So in 1971, BMW Motorsport (eventually known simply as “M”) went to work on a race version of the car, which by then was called the 3.0CS, as the stock engine had grown to 2986cc.
Taking the 3-liter inline-6, BMW set about making more power, by boring it out to 3003cc but also making the car lighter. BMW’s Motorsport division used thinner steel in the body panels, aluminum doors and hood, and synthetic windows. It was called the 3.0CSL, with the “L” standing for “leicht/light.”
With the new displacement, the car was qualified to race in the 3+ liter class of international sports car racing. It also meant the engine could continue to grow. In 1973, it was further enlarged to 3153cc, and the car was then fitted with crucial aerodynamic parts, like the two spoilers and front air dam. These parts earned it the nickname “Batmobile.”
The car dominated, winning the German Touring Car Championship in 1973, and owning the European Touring Championship from 1975 to 1975. The road version of the car is one of the most sought-after by collectors, and the race version of something of a motorsport god.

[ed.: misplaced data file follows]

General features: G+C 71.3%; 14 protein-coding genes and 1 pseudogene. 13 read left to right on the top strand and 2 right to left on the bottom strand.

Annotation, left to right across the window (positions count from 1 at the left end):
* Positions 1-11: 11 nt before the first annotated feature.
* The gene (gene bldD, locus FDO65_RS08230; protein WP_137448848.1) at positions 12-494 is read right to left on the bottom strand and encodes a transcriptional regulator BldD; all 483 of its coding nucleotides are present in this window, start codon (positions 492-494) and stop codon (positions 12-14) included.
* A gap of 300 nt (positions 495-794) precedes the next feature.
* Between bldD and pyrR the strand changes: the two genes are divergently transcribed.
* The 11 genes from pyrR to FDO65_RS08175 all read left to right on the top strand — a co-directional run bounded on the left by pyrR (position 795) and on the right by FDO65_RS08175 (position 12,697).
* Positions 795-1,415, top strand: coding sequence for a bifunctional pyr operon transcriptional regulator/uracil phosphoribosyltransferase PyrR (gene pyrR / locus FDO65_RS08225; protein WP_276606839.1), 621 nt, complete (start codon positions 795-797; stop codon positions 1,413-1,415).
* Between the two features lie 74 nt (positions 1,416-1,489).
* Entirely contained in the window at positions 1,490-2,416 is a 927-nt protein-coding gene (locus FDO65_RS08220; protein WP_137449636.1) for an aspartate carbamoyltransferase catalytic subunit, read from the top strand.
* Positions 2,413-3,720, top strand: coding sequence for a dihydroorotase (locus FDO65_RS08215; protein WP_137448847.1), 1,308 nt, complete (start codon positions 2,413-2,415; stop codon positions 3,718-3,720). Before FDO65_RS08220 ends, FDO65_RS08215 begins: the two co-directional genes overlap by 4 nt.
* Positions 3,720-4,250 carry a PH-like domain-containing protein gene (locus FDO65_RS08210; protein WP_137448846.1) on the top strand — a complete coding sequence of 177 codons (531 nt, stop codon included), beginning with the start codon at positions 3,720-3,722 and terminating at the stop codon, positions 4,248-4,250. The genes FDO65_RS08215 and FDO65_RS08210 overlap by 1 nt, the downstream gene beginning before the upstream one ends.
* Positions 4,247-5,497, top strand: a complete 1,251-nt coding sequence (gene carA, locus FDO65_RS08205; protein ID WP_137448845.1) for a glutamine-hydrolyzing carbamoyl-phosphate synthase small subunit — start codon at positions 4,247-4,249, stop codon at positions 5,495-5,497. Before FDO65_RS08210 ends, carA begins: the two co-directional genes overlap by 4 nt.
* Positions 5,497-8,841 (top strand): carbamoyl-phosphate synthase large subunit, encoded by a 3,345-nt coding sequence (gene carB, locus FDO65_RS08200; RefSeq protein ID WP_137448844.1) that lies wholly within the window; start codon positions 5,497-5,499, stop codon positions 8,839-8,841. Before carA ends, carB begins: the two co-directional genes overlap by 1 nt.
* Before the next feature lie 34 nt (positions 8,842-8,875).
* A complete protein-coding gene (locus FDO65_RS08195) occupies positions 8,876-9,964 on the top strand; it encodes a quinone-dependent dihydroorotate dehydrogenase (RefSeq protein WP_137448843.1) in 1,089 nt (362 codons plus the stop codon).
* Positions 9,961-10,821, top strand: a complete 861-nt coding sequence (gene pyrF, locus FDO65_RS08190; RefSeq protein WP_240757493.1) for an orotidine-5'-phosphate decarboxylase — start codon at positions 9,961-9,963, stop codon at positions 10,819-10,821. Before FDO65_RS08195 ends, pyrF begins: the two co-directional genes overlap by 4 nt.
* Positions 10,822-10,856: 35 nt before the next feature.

So when BMW unleashed a Motorsport version of the concept that honors this vaunted racecar, there’s a reason BMW fans freak out. They look right through the big wings, and aerodynamic body work, and see the iconic lines of the “Batmobile” beneath it. It certainly gave me chills.
The BMW 3.0 CSL Hommage R will appear live at the 2015 Pebble Beach Concours d’Elegance this weekend.